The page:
Before joining the team, Carolina Romero (USA) was on Logos II in line-up work. Her mandate was to give careful thought and planning to the transition of people from the Logos II to the next ship. The transition process was complex and complicated. It was good foresight not to underestimate the impact such a transition could have on crew and staff.
David and Judy Gillan (Australia) were two of the few “anchors” at this pioneering stage. They had been with the Ship Ministry since 1998. David had served as Chief Engineer while Judy coordinated practical aid projects. David would serve as Chief Engineer for the Next Ship Project, and Judy would be involved in public relations and the aid ministry. In the early stage of the project, few would dispute that the Gillans’ part was pivotal and instrumental. They brought with them unflinching commitment to the project. Of them, Matt Blair (Australia) said, “They were a great and godly couple!” Heidrun Blair (Germany) would fondly remember after yet another delay and uncertainty later in the project, when David would say, “We can see the light at the end of the tunnel, but it’s the headlight of another train!”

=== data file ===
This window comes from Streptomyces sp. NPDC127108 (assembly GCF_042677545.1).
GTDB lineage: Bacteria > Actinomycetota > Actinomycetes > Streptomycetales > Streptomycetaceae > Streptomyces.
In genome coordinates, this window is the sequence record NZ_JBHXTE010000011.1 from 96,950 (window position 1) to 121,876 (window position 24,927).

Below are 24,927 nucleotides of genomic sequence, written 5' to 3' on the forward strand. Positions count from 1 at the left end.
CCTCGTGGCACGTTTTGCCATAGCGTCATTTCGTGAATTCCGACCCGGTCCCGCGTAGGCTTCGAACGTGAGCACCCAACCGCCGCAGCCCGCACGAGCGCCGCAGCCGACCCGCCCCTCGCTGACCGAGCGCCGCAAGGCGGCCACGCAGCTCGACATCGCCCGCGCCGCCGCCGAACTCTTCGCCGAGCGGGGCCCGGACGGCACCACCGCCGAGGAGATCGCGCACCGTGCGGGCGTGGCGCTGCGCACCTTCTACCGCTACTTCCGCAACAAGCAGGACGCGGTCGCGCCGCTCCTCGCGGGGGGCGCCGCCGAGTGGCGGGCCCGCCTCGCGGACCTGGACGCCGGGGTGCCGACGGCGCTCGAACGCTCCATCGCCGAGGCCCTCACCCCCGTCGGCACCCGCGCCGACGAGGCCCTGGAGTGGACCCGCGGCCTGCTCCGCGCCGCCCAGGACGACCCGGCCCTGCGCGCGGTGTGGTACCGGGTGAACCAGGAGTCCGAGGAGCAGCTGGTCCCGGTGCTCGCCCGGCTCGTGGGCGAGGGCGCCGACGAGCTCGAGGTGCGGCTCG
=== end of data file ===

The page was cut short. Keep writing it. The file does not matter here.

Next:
This initial group was by no means complete, but it formed the core that gave the Next Ship Project the kick-start. There were others who felt their role might be too modest to warrant a mention. Adrian May came to help with some project planning, but “ended up finding my niche doing financial development work”. He mused: “Along the way I dismantled a Duty Free shop, removed a car deck false ceiling, and trained up as a crewmember just to sail across Malta harbour.” Adrian was on the team from October 2003 to September 2007.